The Title of Imperial Count of the Holy Roman Empire
Imperial Count (German: Reichsgraf) was a title in the Holy Roman Empire. In the medieval era, it was used exclusively to designate the holder of an imperial county, that is, a county that was a fief held directly (or immediately) from the emperor, rather than from a prince who was a vassal of the emperor, such as a duke or prince elector. These imperial counts sat on one of the four "benches" of Counts, whereat each exercised a fractional vote in the Imperial Diet until 1806. In the post-Middle Ages era, anyone granted the title of Count by the emperor in his specific capacity as ruler of the Holy Roman Empire (rather than, e.g. as ruler of Austria, Bohemia, Hungary, the Spanish Netherlands, etc.) became, ipso facto, an "Imperial Count", whether he reigned over an immediate county or not.
Patent awarding the Title of Imperial Count to Baron Anton Schenk von Stauffenberg, by Emperor Joseph II, 1785
Imperial count as a holder of a direct Imperial fief: The holder of a County held directly from the Emperor, which was therefore not subject to any other secular authority, was called an immediate (German: reichsunmittelbar) Count. This particular political position was formed in the Middle Ages and lasted until the dissolution of the Holy Roman Empire of German Nation in 1806.
Origins: In the Merovingian and Franconian Empire, a Graf ("Count") was a royal official who exercised the royal prerogatives in an administrative district (Gau or County) or who was the representative of the King or Emperor in a certain area (a march, royal castle, imperial palace or royal estate). Originally the counts were ministerialis ("service nobility"), but under the Ottonian emperors, the title became hereditary and the feudal system was gradually integrated with the hereditary nobility. A count who held his fief directly from the Emperor was an immediate Count (German: reichsunmittelbarer Graf) and had a seat and a vote in the Imperial Diet.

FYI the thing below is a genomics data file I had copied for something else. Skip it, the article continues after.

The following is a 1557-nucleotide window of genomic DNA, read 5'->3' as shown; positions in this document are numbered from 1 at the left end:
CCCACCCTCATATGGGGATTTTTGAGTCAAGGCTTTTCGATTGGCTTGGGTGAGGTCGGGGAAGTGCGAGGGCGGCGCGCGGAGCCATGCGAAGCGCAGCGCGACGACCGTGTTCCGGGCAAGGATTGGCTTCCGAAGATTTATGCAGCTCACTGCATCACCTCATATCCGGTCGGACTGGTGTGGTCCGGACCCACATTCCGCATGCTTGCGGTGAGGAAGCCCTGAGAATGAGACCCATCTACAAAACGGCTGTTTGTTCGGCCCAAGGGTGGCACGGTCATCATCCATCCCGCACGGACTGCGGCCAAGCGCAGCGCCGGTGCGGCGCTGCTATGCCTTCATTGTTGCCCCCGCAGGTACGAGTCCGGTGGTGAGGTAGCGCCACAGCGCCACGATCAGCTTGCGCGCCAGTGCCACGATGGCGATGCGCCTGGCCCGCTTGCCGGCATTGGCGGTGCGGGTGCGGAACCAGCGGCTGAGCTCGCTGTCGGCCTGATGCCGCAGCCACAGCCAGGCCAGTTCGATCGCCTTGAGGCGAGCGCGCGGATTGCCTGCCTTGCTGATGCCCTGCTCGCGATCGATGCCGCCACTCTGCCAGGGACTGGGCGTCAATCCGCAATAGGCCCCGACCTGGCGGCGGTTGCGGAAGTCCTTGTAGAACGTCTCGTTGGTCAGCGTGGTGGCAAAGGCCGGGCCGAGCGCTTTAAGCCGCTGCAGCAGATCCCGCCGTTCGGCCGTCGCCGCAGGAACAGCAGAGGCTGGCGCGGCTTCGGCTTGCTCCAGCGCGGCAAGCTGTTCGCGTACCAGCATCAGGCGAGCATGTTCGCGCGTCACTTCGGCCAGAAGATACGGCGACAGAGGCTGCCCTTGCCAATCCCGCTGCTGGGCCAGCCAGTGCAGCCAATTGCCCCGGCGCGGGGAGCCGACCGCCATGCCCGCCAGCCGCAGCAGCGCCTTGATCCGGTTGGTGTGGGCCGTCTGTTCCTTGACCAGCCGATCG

Power and Political Role: A seat and a full vote in the Imperial Diet made a count "immediate" and a member of the highest estate.
In 1521, there were 144 imperial counts; in 1792 only 99 were left.
Reasons for this decrease include elevations to a higher title,
extinction of the male line, and territories being mediatized by more powerful imperial princes. Imperial counties were most numerous in Swabia and Franconia, and also in the north-western part of the empire.
In order to further their political interests more effectively and to
preserve their independence, the Imperial Counts organized associations
and held Grafentage ("count diets"). In the Imperial Diet, starting in the 16th century, and in particular in the Perpetual Diet (1663–1806), the imperial counts were grouped into an "imperial count association" known as Grafenbänke. Early in the 16th century, such associations were formed in Wetterau and Swabia.
The Franconian association was created in 1640, the Westphalian
association in 1653. In 1792, there were four associations of Imperial Counts:
- the Lower Rhenish-Westphalian Association of Imperial Counts, with 33 members
- the Wetterau Association of Imperial Counts, with 25 members
- the Swabian Association of Imperial Counts, with 24 members
- the Franconian Association of Imperial Counts, with 17 members
End of the Imperial Immediacy: In 1806, with the Confederation of the Rhine Act and the dissolution of the Holy Roman Empire of German Nation, all immediate counties were mediatized and annexed by neighbouring states. At the Congress of Vienna, it was decided that the affected families would keep their noble title and their status as equal in rank (ebenbürtig) to sovereign ruling families. A few counties had been elevated to principalities by Napoléon Bonaparte. Most of these were mediatized by the Congress of Vienna; a few survived as principalities until 1918: Lippe, Schaumburg-Lippe, and Reuß (in several lines).
Grant from 25 September 1789 to
Marshal A. V. Suvorov of the Title of Count of the Holy Roman Empire as
an award for his victory over the Turkish Army on 25 September 1789 at
the town of Rimnike.
Imperial Count as a holder of a Title valid throughout the Empire: Those counts who had received their title by patent from the Holy Roman Emperor or an Imperial Vicar
were also considered Imperial Counts. A title created by the Emperor
was valid throughout the Empire and did not need acknowledgment by the
imperial princes, unless stated otherwise in the patent. A title granted by another sovereign was, in principle, only valid in the country ruled by that sovereign. An Elector of Brandenburg, for example, could only grant titles valid in his lands and territories. An Emperor from the House of Habsburg could either (in his capacity as Regent of the Habsburg hereditary lands) grant an Austrian title or (in his capacity as Emperor) an imperial title. Titular imperial counts usually had no role in the ruling of the
Empire, although there were exceptions. Sometimes, when a prince wished
to marry a lady of lower rank and wanted to avoid a morganatic marriage, the Emperor might be willing to elevate her to Imperial Countess, typically upon payment of a fee.